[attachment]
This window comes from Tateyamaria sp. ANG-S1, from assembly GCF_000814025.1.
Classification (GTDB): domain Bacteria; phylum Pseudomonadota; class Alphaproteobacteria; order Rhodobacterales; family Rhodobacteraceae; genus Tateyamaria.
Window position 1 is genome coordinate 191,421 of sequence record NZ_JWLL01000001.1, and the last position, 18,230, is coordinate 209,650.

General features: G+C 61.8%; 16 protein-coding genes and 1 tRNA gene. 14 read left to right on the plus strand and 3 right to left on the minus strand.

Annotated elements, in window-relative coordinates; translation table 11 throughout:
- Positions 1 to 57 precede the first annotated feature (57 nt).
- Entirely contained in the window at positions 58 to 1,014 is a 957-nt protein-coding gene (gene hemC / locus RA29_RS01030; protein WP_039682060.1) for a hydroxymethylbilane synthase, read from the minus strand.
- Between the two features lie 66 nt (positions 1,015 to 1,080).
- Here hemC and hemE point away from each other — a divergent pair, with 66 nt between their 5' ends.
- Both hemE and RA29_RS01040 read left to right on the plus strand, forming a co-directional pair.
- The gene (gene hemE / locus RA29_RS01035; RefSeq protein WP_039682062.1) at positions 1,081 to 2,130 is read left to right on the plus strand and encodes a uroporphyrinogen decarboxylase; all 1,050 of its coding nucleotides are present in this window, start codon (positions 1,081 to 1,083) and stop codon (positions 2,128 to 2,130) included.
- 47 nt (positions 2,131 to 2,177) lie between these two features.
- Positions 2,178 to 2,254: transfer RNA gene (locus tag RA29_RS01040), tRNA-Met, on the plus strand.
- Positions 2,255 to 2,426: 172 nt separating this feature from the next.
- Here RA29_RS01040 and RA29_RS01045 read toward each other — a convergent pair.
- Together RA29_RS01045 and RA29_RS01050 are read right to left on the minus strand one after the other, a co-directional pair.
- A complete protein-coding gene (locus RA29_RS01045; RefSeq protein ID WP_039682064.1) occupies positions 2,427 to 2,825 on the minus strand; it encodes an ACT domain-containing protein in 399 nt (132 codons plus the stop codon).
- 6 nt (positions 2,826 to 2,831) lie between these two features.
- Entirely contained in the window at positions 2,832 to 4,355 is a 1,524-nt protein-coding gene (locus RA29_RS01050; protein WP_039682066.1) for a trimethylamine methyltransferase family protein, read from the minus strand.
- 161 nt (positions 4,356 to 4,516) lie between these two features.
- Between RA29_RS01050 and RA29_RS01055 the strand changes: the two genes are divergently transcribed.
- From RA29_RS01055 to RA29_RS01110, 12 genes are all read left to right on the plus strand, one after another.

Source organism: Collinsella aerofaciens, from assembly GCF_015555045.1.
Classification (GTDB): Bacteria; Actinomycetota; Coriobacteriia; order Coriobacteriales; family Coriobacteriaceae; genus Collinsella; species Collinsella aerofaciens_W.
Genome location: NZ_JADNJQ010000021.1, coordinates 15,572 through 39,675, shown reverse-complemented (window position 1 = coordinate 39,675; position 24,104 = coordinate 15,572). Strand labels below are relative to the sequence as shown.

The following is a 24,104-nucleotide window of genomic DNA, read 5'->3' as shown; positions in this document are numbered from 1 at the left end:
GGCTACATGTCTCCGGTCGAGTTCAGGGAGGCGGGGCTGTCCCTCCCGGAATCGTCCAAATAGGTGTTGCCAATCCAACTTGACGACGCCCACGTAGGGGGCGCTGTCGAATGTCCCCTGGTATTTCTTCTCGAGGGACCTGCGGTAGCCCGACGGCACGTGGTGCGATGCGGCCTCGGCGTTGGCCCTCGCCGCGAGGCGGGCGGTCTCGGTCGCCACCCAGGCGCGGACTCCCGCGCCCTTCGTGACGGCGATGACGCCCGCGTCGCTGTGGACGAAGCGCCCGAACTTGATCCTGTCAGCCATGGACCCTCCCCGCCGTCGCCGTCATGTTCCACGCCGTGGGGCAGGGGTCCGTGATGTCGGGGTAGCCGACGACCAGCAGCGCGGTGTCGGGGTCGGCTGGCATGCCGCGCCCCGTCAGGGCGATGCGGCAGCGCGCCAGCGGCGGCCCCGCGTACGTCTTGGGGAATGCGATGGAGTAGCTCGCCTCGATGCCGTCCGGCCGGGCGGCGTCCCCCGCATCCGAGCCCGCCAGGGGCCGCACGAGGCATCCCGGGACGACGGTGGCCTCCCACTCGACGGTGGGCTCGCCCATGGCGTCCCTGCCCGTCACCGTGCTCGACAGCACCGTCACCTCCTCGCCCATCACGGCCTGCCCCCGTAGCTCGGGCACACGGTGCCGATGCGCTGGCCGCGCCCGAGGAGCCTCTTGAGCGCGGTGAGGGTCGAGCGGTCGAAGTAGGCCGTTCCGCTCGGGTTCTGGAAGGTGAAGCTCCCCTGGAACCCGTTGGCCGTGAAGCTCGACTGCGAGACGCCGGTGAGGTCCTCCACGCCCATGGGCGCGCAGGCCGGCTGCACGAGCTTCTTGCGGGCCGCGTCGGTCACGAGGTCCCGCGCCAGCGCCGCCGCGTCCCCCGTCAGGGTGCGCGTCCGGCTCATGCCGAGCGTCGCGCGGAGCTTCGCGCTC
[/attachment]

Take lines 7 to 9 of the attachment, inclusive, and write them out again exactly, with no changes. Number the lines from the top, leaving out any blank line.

- Entirely contained in the window at positions 58 to 1,014 is a 957-nt protein-coding gene (gene hemC / locus RA29_RS01030; protein WP_039682060.1) for a hydroxymethylbilane synthase, read from the minus strand.
- Between the two features lie 66 nt (positions 1,015 to 1,080).
- Here hemC and hemE point away from each other — a divergent pair, with 66 nt between their 5' ends.